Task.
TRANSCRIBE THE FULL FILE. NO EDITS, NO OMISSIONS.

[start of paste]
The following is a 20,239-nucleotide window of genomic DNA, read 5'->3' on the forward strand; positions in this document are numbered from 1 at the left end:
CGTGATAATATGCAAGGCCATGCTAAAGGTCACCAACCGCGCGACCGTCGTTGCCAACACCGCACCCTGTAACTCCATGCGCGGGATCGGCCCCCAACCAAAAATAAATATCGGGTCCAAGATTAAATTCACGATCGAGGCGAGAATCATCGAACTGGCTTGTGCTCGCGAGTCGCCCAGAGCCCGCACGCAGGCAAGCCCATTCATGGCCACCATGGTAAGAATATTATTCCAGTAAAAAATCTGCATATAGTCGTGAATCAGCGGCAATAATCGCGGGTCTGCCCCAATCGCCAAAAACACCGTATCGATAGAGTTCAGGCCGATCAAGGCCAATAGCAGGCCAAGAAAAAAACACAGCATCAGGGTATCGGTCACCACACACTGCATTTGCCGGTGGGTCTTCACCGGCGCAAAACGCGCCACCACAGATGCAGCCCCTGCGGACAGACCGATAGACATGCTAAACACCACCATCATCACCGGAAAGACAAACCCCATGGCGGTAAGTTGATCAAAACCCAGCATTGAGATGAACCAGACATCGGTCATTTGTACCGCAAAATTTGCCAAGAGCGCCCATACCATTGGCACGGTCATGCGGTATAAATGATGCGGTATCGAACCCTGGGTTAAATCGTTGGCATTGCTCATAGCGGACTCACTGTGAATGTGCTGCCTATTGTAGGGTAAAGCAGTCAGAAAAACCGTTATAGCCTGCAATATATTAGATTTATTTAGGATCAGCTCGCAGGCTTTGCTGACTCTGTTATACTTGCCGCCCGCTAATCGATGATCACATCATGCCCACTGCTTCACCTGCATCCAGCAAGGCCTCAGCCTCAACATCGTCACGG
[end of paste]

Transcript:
The following is a 20,239-nucleotide window of genomic DNA, read 5'->3' on the forward strand; positions in this document are numbered from 1 at the left end:
CGTGATAATATGCAAGGCCATGCTAAAGGTCACCAACCGCGCGACCGTCGTTGCCAACACCGCACCCTGTAACTCCATGCGCGGGATCGGCCCCCAACCAAAAATAAATATCGGGTCCAAGATTAAATTCACGATCGAGGCGAGAATCATCGAACTGGCTTGTGCTCGCGAGTCGCCCAGAGCCCGCACGCAGGCAAGCCCATTCATGGCCACCATGGTAAGAATATTATTCCAGTAAAAAATCTGCATATAGTCGTGAATCAGCGGCAATAATCGCGGGTCTGCCCCAATCGCCAAAAACACCGTATCGATAGAGTTCAGGCCGATCAAGGCCAATAGCAGGCCAAGAAAAAAACACAGCATCAGGGTATCGGTCACCACACACTGCATTTGCCGGTGGGTCTTCACCGGCGCAAAACGCGCCACCACAGATGCAGCCCCTGCGGACAGACCGATAGACATGCTAAACACCACCATCATCACCGGAAAGACAAACCCCATGGCGGTAAGTTGATCAAAACCCAGCATTGAGATGAACCAGACATCGGTCATTTGTACCGCAAAATTTGCCAAGAGCGCCCATACCATTGGCACGGTCATGCGGTATAAATGATGCGGTATCGAACCCTGGGTTAAATCGTTGGCATTGCTCATAGCGGACTCACTGTGAATGTGCTGCCTATTGTAGGGTAAAGCAGTCAGAAAAACCGTTATAGCCTGCAATATATTAGATTTATTTAGGATCAGCTCGCAGGCTTTGCTGACTCTGTTATACTTGCCGCCCGCTAATCGATGATCACATCATGCCCACTGCTTCACCTGCATCCAGCAAGGCCTCAGCCTCAACATCGTCACGG